Kahlon dissatisfied with plan to split credit cards from banks, increase competition

Flug says steps "will change the state of financial system competition."

Finance Minister Moshe Kahlon (photo credit: MARC ISRAEL SELLEM)
Finance Minister Moshe Kahlon
(photo credit: MARC ISRAEL SELLEM)
Finance Minister Moshe Kahlon on Monday expressed consternation at an interim plan to increase competition in the credit market, saying it did not go far enough, even as the Bank of Israel averred that further action could lead to financial instability.
“I am saying here in the clearest way possible, I am not committing to accepting all its conclusions. If there are things that I need to change, I will work to change them,” Kahlon said.
The plan, from the Strum Committee’s interim report on increasing competition in the banking system, would require Bank Hapoalim and Bank Leumi to sell off their credit- card businesses.
It would also create an easier regulatory framework for nonbank credit providers; establish a credit data register and related tools to help provide customers with information that would help them negotiate better credit deals; and provide deposit insurance to help small banks enter the market.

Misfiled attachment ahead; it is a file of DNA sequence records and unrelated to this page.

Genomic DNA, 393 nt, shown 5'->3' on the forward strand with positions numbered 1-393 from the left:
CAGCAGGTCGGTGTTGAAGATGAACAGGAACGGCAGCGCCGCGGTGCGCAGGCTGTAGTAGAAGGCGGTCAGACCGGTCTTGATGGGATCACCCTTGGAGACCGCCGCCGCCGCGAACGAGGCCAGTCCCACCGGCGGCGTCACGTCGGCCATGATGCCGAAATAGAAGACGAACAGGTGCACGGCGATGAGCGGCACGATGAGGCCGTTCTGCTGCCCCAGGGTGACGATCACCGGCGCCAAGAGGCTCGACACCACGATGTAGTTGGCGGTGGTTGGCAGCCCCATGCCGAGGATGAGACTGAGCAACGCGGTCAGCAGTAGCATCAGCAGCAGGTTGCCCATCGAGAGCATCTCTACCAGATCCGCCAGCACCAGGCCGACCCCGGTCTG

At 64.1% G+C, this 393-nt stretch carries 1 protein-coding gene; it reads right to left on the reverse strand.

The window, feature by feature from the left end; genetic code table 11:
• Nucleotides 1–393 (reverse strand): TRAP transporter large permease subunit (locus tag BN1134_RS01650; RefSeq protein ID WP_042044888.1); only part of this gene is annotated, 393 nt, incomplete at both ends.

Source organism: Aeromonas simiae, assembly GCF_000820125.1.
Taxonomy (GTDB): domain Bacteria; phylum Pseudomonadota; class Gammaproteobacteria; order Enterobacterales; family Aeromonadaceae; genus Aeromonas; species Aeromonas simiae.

In his election campaign, Kahlon’s platform of increasing competition in the economy specifically focused on the financial market. Consumers, he said on Monday, were “getting screwed” by a system in which three banks (Hapoalim, Leumi and Discount) controlled 73 percent of the market.
The Bank of Israel, however, has repeatedly expressed concern about overreach, saying excessive competition could lead to instability in the financial system, which could wreak havoc on the economy.
“We must not forget the lessons of the most severe financial crisis in our generation, which was caused by irresponsible measures and inadequate supervision. It is important to remember that in the past three years the balance of consumer credit has increased cumulatively by about 20%, and credit to small businesses by about 30%,” Bank of Israel Governor Karnit Flug has said.
In a seeming rebuke to Kahlon, Flug warned against straying too far from the report’s recommendations, which on the whole favored her more conservative approach.
“The issues which the Bank of Israel opposes reflect, from the Bank’s professional perspective, measures that are liable to negatively impact the public and serve as a marked risk to the stability of the economy,” Flug said of measures that are still under debate.
“It is important that financial system reforms are made with agreement, as a lack of agreement will hamper the ability to implement the recommendations in practice,” she added, indicating that the recommendations at hand would have a significant impact on the credit market.
Dror Strum, who led the committee, said the series of reforms under consideration would help consumers and small businesses gain access to the NIS 300 billion credit market in Israel.